Symptoms of Fentanyl Abuse

Fentanyl has a variety of effects. As a depressant, it can slow breathing and reaction time, and even blur one's vision. Extreme euphoria, drowsiness, sedation, and slurred speech are all common, and an individual may be unable to maintain balance or otherwise control fine motor skills.

Dizziness, confusion, nausea, vomiting, fainting, low blood pressure, and more are all associated with the use of fentanyl, and these symptoms can be even more intense if an individual is unprepared to cope with their effects, resulting in an incredibly confusing and scary situation. 

Fentanyl's highly addictive properties can cause addiction incredibly quickly. According to the Centers for Disease Control (CDC), synthetic opioids like fentanyl were responsible for nearly 73% of all opioid-related deaths in 2019, and the number of individuals struggling with addiction or overdose to fentanyl increases each year.

Even encounters with fentanyl are increasing drastically each year, making the drug and its dangers more and more prevalent. 

Challenging Fentanyl Addiction

There is no easy way to overcome an addiction to opioids, especially one as potent and dangerous as fentanyl. Attempting to detox at home can present a plethora of dangers that can easily result in relapse or dangerous withdrawal symptoms. There is no substitute for dedicated, educated, professional help during this time, and engaging in a professional rehab program is essential for one's health and sobriety.

Despite fentanyl's incredibly addictive properties, there is never a point that is “too late” to change one's life and challenge an addiction to drugs. Professionals are necessary to prepare an individual to address and overcome withdrawal symptoms and challenge daily practices and routines to establish a truly sober lifestyle. Fentanyl has been touted as a new wave of the opioid crisis, affecting countless individuals in a variety of ways.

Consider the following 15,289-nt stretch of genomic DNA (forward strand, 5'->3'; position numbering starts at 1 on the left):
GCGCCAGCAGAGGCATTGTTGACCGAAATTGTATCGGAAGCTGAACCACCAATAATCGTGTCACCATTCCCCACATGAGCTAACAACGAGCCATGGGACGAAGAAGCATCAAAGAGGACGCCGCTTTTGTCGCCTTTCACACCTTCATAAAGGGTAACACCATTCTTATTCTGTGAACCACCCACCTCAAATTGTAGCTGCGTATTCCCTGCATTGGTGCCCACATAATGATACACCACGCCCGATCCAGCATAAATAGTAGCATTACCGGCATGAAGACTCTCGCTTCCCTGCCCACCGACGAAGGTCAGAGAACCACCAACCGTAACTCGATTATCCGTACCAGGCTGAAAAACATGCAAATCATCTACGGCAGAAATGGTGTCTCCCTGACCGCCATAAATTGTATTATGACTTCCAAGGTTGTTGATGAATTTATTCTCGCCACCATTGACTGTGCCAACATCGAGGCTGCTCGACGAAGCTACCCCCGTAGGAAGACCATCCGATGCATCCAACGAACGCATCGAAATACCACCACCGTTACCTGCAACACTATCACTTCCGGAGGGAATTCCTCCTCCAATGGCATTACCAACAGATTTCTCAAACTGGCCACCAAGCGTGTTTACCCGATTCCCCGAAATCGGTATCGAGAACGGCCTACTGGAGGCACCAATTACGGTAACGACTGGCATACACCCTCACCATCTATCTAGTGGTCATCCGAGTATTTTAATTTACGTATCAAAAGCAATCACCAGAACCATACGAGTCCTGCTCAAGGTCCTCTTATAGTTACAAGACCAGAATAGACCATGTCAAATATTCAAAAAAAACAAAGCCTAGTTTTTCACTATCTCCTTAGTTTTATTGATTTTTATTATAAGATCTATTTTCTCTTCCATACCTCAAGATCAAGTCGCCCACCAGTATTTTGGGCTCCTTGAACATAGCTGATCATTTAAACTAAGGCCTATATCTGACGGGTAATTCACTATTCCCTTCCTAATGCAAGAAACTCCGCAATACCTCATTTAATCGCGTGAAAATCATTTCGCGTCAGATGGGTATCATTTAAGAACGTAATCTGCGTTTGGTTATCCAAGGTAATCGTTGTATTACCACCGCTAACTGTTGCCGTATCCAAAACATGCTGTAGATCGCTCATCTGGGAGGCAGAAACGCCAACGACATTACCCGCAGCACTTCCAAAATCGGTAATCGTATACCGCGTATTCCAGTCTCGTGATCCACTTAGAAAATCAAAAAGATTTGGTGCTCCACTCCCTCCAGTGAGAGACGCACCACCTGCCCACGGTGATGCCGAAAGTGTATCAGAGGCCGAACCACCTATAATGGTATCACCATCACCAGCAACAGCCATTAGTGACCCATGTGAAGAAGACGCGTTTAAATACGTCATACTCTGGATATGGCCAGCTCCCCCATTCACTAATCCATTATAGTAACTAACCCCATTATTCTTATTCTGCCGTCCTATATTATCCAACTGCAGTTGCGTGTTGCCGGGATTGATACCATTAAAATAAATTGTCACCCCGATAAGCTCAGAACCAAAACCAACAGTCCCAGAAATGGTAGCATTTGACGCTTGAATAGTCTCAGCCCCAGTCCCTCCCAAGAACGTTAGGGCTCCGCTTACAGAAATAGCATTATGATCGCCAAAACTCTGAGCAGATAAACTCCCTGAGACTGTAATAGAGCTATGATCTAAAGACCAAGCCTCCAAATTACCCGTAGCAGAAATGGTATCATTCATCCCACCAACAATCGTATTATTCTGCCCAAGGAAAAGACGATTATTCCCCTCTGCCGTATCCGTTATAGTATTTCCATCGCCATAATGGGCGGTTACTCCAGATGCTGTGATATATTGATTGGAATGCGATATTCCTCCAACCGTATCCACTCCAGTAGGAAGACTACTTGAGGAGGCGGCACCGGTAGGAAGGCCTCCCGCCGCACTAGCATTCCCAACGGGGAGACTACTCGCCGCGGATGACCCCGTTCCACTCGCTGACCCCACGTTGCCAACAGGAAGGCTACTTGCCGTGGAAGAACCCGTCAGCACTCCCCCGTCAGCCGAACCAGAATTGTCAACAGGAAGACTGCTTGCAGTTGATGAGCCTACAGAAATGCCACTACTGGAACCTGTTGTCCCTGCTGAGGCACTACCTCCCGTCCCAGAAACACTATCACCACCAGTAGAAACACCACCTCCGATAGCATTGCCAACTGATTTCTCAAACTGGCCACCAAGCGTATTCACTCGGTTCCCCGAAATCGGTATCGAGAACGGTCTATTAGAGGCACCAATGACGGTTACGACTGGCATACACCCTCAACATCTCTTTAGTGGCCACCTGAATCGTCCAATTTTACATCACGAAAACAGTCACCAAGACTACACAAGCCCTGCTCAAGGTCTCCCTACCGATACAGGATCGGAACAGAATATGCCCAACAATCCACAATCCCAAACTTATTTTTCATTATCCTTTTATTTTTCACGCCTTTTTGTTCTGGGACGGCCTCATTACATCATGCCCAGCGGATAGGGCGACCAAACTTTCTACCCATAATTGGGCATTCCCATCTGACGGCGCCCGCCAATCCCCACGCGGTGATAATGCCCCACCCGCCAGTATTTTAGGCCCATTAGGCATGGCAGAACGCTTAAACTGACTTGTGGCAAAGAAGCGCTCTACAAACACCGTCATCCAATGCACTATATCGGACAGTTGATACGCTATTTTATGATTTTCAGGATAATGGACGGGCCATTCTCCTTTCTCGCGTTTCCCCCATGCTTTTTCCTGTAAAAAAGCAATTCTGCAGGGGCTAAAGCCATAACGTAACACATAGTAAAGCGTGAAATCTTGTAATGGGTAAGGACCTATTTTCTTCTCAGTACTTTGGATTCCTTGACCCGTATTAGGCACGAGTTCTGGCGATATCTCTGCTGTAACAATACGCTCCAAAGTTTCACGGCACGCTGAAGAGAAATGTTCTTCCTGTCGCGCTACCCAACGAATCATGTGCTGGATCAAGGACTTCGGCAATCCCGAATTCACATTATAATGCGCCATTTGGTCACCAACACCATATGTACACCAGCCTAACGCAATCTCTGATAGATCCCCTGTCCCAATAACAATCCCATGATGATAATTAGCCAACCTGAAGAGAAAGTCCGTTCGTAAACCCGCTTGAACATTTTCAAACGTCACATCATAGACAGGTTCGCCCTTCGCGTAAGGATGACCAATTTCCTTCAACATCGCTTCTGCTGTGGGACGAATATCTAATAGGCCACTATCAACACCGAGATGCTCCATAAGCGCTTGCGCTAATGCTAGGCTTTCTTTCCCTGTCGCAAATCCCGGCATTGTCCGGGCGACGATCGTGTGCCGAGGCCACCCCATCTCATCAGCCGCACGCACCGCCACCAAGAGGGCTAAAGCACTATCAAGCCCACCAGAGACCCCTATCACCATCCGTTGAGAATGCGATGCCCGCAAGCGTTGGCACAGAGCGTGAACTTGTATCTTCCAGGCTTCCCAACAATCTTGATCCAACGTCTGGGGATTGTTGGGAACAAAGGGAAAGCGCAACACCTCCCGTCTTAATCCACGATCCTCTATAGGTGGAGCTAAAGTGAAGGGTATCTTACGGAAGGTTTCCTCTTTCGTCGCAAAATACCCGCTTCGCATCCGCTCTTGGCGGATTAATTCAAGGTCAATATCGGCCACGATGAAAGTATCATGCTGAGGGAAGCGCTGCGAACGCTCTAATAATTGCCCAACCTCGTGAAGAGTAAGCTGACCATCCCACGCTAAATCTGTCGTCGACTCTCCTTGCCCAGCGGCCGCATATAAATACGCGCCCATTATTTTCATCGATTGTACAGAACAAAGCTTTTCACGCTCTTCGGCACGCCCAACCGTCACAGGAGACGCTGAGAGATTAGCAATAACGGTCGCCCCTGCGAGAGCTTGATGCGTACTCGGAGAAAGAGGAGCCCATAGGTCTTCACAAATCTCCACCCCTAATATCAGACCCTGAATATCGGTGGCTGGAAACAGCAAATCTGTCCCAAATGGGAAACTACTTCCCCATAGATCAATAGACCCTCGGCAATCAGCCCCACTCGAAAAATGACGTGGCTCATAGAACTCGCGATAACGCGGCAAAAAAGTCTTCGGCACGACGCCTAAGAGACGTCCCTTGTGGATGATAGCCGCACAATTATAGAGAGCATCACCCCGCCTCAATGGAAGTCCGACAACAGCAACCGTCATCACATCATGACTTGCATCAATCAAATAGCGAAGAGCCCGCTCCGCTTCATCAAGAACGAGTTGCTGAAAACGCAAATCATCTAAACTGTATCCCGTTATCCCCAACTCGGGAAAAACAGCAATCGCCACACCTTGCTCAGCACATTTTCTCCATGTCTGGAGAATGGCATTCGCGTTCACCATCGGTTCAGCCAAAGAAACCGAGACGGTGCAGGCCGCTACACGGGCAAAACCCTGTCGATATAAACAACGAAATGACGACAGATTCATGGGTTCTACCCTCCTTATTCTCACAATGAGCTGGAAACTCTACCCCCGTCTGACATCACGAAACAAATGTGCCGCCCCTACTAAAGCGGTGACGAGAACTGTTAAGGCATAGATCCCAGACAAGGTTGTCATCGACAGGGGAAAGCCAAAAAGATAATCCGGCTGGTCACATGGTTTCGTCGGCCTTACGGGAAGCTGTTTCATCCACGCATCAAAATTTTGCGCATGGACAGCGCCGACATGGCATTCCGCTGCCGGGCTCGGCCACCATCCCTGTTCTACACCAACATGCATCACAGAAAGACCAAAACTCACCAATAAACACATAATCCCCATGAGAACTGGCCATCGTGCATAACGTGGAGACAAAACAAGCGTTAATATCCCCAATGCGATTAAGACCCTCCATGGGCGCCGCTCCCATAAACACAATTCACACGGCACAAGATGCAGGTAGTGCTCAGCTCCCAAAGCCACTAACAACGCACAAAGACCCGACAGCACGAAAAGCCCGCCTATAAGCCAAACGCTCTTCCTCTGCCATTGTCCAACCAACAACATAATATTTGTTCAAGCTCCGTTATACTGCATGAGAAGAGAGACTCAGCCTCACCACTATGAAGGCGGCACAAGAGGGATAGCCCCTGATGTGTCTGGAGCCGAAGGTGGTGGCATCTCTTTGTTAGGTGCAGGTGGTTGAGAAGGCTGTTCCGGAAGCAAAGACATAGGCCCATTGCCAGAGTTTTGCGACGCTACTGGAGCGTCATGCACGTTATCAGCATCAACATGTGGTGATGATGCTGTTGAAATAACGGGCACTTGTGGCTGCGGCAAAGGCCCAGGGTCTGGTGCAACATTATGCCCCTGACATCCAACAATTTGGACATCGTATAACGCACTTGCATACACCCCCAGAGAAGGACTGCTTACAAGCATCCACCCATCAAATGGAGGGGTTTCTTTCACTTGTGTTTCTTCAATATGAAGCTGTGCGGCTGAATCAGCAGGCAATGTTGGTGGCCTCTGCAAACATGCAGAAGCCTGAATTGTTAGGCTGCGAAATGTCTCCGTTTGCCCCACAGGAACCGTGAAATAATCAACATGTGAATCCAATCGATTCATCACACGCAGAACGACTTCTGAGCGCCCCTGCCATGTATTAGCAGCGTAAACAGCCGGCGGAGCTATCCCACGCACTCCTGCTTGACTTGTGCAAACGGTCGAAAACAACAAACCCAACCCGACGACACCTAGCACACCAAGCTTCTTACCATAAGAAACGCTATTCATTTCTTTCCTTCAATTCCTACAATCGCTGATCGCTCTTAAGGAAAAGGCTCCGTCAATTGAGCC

This means that identifying the use and prevalence of fentanyl is the first step toward a transformed, sober future.

Don’t Risk an Overdose. Get Treated for Fentanyl Addiction at The Edge Treatment Center

Tackling an addiction to fentanyl is a difficult process, but The Edge Treatment Center can help you today. Whether you or a loved one are taking your first step in detox or looking to continue developing your sober coping strategies, we can create a program that is right for you.

From detox to aftercare, you can count on us to get you exactly where you need to be, personalizing your time with us at each step. Treating addiction and mental health disorders, trauma, and more simultaneously is necessary, and our integrated approach to recovery can help you.

FEntanyl is one of the most dangerous drugs out there. If you’re seeking help for fentanyl addiction for yourself or a loved one, please contact The Edge Treatment Center today.

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Written by

brian-mooreBrian Moore

Content Writer

Reviewed by

jeremy-arztJeremy Arzt

Chief Clinical Officer

Drug and Alcohol

Opioid Addiction

July 13, 2022